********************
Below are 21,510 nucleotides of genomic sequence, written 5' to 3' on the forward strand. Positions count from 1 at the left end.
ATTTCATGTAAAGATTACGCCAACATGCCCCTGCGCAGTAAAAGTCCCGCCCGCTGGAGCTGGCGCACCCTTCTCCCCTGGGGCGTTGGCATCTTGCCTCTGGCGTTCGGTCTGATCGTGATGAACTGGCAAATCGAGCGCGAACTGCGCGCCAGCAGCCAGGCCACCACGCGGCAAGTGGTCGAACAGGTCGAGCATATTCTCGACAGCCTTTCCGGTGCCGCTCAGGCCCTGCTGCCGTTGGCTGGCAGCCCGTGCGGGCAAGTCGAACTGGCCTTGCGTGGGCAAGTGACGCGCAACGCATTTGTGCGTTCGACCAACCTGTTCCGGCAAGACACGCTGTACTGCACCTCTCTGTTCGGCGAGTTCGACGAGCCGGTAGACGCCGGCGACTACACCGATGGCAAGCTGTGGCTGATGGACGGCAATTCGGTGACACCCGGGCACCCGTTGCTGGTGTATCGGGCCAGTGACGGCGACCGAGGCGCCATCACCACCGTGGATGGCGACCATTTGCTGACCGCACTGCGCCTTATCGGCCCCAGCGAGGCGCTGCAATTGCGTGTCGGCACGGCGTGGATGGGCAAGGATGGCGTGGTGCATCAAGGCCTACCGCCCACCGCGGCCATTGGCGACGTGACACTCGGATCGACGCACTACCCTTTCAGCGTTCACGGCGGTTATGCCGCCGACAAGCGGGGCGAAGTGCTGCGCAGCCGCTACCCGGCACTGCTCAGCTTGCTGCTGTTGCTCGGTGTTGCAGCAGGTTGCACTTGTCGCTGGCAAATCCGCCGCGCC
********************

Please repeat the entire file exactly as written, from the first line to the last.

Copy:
Below are 21,510 nucleotides of genomic sequence, written 5' to 3' on the forward strand. Positions count from 1 at the left end.
ATTTCATGTAAAGATTACGCCAACATGCCCCTGCGCAGTAAAAGTCCCGCCCGCTGGAGCTGGCGCACCCTTCTCCCCTGGGGCGTTGGCATCTTGCCTCTGGCGTTCGGTCTGATCGTGATGAACTGGCAAATCGAGCGCGAACTGCGCGCCAGCAGCCAGGCCACCACGCGGCAAGTGGTCGAACAGGTCGAGCATATTCTCGACAGCCTTTCCGGTGCCGCTCAGGCCCTGCTGCCGTTGGCTGGCAGCCCGTGCGGGCAAGTCGAACTGGCCTTGCGTGGGCAAGTGACGCGCAACGCATTTGTGCGTTCGACCAACCTGTTCCGGCAAGACACGCTGTACTGCACCTCTCTGTTCGGCGAGTTCGACGAGCCGGTAGACGCCGGCGACTACACCGATGGCAAGCTGTGGCTGATGGACGGCAATTCGGTGACACCCGGGCACCCGTTGCTGGTGTATCGGGCCAGTGACGGCGACCGAGGCGCCATCACCACCGTGGATGGCGACCATTTGCTGACCGCACTGCGCCTTATCGGCCCCAGCGAGGCGCTGCAATTGCGTGTCGGCACGGCGTGGATGGGCAAGGATGGCGTGGTGCATCAAGGCCTACCGCCCACCGCGGCCATTGGCGACGTGACACTCGGATCGACGCACTACCCTTTCAGCGTTCACGGCGGTTATGCCGCCGACAAGCGGGGCGAAGTGCTGCGCAGCCGCTACCCGGCACTGCTCAGCTTGCTGCTGTTGCTCGGTGTTGCAGCAGGTTGCACTTGTCGCTGGCAAATCCGCCGCGCC